Kootenay Ice players salute the crowd after a 5-4 win over the Red Deer Rebels in its last-ever game in Cranbrook on Sunday afternoon. Trevor Crawley photo.

Kootenay Ice players salute the crowd after a 5-4 win over the Red Deer Rebels in its last-ever game in Cranbrook on Sunday afternoon. Trevor Crawley photo.

Kootenay Ice finish 21-year-run in Cranbrook with emotional win

The Ice ended with a 5-4 win against the Red Deer Rebels, before they relocate to Winnipeg

Roughly 2,684 fans came out to solute the Kootenay Ice on March 17 — its very last game at Western Financial Place — as they faced off against the Red Deer Rebels.

Emotions were high in a game that saw an action-packed first period that featured multiple penalties, one of which included Ice captain Peyton Krebs getting ejected for a hit from behind.

“Definitely disappointing,” said Krebs. “Getting that call wasn’t what I wanted for the last game playing in Cranbrook. I wanted to play for my teammates and the fans tonight. We had a tough year, it wasn’t what we wanted … but we wanted to give it our all last game here for these fans.”

Jaeger White scored the opening goal to give the Ice the lead in the first, but the Rebels stormed back with two goals on the five-minute major to Krebs.

Ex-Ice players Cam Hausinger and Brett Davis scored power play goals to give the Rebels the 2-1 lead after the first frame.

Hausinger added another goal 19 seconds into the second period, but the Ice had a three-goal second period.

Nolan Orzeck, Holden Kodak and Connor McClennon all tallied a goal in a little over a minute, while the Rebels added another to the scoreboard from Jordan Borysiuk to tie the game 4-4.

The young Ice team continued to step up, as Michael Milne scored the game-winning goal late in the third period, to send the Ice off on a high note with a 5-4 win.

“It was electric out there,” said McClennon. “[The fans] were super loud for the whole game, even when we got down there they kept us in the game. I think that was a big reason we kept scoring — bang, bang, bang — because they kept us going. It was awesome to get the win.”

Curtis Meger had the nod in net and got the win at Western Financial Place. He joined the Ice at the trade deadline when he was signed as an overage goaltender.

This was his last Western Hockey League (WHL) game of his career.

“To end off on a win like that in an electric barn it was a feeling like I never felt before — it was truly amazing,” said Meger, who is looking to play hockey in university next year.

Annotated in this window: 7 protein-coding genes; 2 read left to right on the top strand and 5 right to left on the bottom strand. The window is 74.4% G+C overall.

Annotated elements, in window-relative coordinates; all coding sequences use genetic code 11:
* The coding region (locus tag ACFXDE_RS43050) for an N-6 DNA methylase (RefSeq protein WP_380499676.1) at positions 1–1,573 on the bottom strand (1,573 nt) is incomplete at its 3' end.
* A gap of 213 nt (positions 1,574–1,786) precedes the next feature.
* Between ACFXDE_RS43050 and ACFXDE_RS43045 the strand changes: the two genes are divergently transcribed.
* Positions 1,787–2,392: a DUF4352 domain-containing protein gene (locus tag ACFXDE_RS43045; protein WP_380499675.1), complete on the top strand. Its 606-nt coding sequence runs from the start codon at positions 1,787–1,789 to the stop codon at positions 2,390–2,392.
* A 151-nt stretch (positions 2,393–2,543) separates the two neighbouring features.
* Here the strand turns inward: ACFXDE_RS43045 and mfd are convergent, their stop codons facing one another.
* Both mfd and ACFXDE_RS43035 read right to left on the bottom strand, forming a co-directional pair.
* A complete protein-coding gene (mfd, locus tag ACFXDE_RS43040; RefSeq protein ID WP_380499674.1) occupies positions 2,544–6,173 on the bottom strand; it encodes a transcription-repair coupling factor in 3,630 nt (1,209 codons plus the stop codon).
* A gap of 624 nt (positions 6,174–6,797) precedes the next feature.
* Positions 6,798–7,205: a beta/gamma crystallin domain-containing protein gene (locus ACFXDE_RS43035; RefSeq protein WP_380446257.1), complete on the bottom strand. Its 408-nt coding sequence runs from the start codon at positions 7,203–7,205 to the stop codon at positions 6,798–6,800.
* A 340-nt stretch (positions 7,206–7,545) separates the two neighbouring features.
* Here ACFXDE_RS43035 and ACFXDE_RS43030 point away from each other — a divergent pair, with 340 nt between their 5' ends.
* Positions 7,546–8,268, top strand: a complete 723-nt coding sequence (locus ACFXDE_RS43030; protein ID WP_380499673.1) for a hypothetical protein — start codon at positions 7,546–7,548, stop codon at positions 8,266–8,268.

White also closed out his WHL career in the win against the Rebels. He finished the year with 28 goals and 24 assists for 52 points on the season.

“It was an emotional game,” said White. “The crowd was pretty wild, it was awesome to see. To get the two points for them was a fitting ending.”

He adds the next couple of weeks he will evaluate what is next for him, looking at playing in university.

READ MORE: WHL formally announces Kootenay Ice move to Winnipeg

Even though Krebs was ejected from the game, it was emotional to watch from the stands. He was drafted by the Kootenay Ice first overall in 2016 and has played two full seasons with the team.

“Cranbrook has been amazing to me,” he said about his time in the Kootenays. “I couldn’t say enough good things. Back when I was 15 I got accepted into this city really well, nothing but good things. The fans have been amazing to me. I couldn’t say enough good things about the Spring family they have welcomed me in their home with open arms — it will be tough saying bye to them for sure.”

Krebs is expected to be a top 10 National Hockey League draft pick this year.

While it was an emotional afternoon for the team, it was also big for the fans. Especially those who have been cheering on the team for years.

Carolin Hockley, who was president of the Kootenay ICE Fan Club and has been a fan of the team since the 2000/01 season, said the day was bittersweet for her.

“We have a lot of memories to cherish, there are so many things that we have done over the 20 years and we were reminiscing on that the other day. It’s really sad to see this era leave here, but we can always look forward to better things or more things.”

As the Kootenay Ice chapter closes in Cranbrook, Krebs had one last thing to say to all the fans.

“Thank you for everything,” he said. “You guys have gone through a lot of ups and downs the past four years, but I just want to make sure everyone has their head held high and know they did their part. We appreciate everything they did. I know we are leaving, but they will always be in my mind and heart.”



jessica.dempsey@cranbrooktownsman.com

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